Zuckerberg’s money was largely distributed through a non-partisan foundation that had liberal roots.

Some conservative groups cite analysis that the money went disproportionately to pro-Democratic counties, leading to higher voter turnout.

“This massive influx of funds — which ultimately surpassed $400 million — was met with fierce criticism, fueled by post-election analysis that found the money was channeled overwhelmingly to more pro-Democratic jurisdictions,” the Honest said in a letter Elections Project.

A spokesman for Zuckerberg and his wife, Priscilla Chan, said the grant was a “one-off donation given the unprecedented nature of the crisis.”

“During the 2020 election, Mark and Priscilla made a one-time donation to help meet the unprecedented challenge of ensuring Americans can vote safely at the height of the pandemic,” Brian Baker told Fox.

In some states, including Georgia, newly introduced laws now require that all donations to local polling stations be distributed by the secretary of state.

The question of the Zuckerberg donations Trump was something of a bogeyman for the former president.

He said at the Conservative Political Action Conference in Orlando, Fla. last year that something was wrong with the amount of money Zuckerberg was investing in groups used to support the work of the people running the elections.

Zuckerberg's spokesman Brian Baker said the donation was intended to help Americans vote safely during the peak of the pandemic, but conservatives say the funds went disproportionately to more Democratic counties, resulting in higher turnout

Zuckerberg’s spokesman Brian Baker said the donation was intended to help Americans vote safely during the peak of the pandemic, but conservatives say the funds went disproportionately to more Democratic counties, resulting in higher turnout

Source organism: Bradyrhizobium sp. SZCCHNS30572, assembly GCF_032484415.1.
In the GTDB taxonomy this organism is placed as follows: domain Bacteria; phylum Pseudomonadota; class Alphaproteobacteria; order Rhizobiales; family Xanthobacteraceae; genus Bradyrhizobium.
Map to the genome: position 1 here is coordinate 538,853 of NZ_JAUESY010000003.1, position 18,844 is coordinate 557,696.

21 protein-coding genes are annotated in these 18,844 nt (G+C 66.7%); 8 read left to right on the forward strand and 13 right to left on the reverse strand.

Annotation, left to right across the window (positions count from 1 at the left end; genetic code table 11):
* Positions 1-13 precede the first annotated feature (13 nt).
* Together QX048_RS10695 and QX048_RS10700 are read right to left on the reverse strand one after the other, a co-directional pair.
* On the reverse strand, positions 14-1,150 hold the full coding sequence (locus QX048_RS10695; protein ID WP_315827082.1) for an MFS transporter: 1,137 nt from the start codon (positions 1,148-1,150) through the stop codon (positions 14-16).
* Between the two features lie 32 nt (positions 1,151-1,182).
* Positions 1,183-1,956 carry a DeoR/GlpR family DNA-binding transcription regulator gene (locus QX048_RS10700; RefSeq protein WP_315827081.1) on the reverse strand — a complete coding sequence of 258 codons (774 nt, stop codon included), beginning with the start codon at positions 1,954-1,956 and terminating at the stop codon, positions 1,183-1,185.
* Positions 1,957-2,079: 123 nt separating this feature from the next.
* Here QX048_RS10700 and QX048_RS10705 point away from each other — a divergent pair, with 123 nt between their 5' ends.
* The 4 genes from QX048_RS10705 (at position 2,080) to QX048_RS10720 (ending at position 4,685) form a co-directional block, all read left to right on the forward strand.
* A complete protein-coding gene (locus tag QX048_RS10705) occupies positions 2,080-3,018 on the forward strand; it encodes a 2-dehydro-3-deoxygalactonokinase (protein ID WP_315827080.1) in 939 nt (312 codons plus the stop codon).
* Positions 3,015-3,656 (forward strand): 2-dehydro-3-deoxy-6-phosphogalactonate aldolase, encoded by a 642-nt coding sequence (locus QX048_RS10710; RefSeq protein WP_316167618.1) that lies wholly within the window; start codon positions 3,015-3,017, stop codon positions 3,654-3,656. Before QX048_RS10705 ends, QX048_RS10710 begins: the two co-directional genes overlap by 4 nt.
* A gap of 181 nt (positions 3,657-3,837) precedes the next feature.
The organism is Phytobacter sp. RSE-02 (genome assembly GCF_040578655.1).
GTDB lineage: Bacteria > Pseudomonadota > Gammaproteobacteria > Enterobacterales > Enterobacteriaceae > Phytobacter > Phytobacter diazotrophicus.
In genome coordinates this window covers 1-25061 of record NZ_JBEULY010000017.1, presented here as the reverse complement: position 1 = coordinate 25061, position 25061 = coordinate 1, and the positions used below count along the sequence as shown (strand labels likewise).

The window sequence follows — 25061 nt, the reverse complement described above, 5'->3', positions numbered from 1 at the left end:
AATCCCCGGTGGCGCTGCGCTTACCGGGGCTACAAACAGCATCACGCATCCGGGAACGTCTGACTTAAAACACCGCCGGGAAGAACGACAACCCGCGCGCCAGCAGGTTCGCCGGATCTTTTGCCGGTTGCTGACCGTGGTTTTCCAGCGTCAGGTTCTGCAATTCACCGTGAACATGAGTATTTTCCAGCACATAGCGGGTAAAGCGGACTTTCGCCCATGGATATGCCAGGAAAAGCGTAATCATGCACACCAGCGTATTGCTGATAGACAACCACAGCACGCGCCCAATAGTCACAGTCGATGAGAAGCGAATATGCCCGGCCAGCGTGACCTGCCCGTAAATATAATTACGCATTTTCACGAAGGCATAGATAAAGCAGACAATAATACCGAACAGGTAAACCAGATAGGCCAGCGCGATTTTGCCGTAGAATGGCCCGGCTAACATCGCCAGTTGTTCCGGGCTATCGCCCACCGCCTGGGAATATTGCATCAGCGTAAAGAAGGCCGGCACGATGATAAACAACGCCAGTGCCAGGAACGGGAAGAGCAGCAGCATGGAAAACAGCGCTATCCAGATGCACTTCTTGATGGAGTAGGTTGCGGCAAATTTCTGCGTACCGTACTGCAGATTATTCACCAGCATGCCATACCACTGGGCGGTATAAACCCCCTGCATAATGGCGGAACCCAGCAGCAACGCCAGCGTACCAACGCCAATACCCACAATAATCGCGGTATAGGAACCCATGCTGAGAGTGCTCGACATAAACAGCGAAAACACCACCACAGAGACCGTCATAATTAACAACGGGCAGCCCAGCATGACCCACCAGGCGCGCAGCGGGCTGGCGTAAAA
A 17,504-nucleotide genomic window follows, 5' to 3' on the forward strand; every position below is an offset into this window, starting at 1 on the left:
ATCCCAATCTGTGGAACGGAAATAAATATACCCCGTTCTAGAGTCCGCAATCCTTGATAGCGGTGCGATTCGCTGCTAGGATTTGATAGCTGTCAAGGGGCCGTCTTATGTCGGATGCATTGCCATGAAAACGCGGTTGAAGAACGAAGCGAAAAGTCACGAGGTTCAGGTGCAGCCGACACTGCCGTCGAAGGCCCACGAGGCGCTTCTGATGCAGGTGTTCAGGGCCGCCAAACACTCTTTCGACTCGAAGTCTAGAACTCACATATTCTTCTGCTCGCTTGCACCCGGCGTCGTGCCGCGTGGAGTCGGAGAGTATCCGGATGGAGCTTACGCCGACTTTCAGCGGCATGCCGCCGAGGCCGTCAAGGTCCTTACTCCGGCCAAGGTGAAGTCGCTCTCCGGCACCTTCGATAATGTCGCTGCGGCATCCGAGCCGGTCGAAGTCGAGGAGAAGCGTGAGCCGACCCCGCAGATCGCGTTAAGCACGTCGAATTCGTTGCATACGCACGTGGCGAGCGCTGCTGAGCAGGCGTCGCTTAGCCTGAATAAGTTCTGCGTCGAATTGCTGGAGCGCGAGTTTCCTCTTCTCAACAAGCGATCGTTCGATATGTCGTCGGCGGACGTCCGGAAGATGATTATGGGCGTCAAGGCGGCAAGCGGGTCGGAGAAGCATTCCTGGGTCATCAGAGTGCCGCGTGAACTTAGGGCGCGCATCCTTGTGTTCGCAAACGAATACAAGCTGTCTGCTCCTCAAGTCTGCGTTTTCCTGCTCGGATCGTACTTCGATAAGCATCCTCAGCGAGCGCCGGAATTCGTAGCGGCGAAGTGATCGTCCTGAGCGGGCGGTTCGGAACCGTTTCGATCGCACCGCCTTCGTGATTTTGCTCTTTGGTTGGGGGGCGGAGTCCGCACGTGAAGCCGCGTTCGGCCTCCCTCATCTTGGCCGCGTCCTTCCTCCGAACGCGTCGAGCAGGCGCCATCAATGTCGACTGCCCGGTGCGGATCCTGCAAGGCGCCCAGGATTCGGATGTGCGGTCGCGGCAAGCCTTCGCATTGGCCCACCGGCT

Last year at CPAC, Trump said there was something wrong with the amount of money Zuckerberg channeled to groups used to support the work of people running the elections.

Last year at CPAC, Trump said there was something wrong with the amount of money Zuckerberg channeled to groups used to support the work of people running the elections.

Conservatives have long lamented how the majority was channeled into the Democratic districts, where turnout increased.

“Let’s do a full forensic examination of the $417 million given by Mark Zuckerberg — who used to come into the White House and kissed my ass — that they spent to take over local voting offices in key Democratic counties,” said Trump in February 2022.

‘And I think you’re going to hear a lot about it. You know if you’re a person who wants to contribute, you’re allowed to give less than $6,000 or else they’ll put you in jail,” Trump explained.

“He gave $417 million. What the hell is going on?’ he wanted to know.

“These people — they call them mules — ballots in Georgia and other swing states were trafficked and sold on an unprecedented scale, and the brutality … it was just incredible what happened that we have it on tape,” he said.

Voting is more expensive in populous urban areas, especially in 2020 as states scramble to switch to postal voting to deal with the pandemic.

Metropolitan areas had to purchase expensive equipment to open and sort absentee ballots, a task that smaller, more GOP-oriented counties could do by hand or with less equipment.

Republican circles have also been discouraged from accepting election money due to conservative distrust of Zuckerberg.

Louisiana’s Republican Attorney General in 2020 ordered his state’s election offices to reject grants from the nonprofit Center for Tech and Civic Life, which distributed $350 million of the Zuckerberg money.

Every voting division that applied received funding,” said CTCL executive director Tiana Epps-Johnson, adding that the distribution of the money “reflects those who chose to apply.”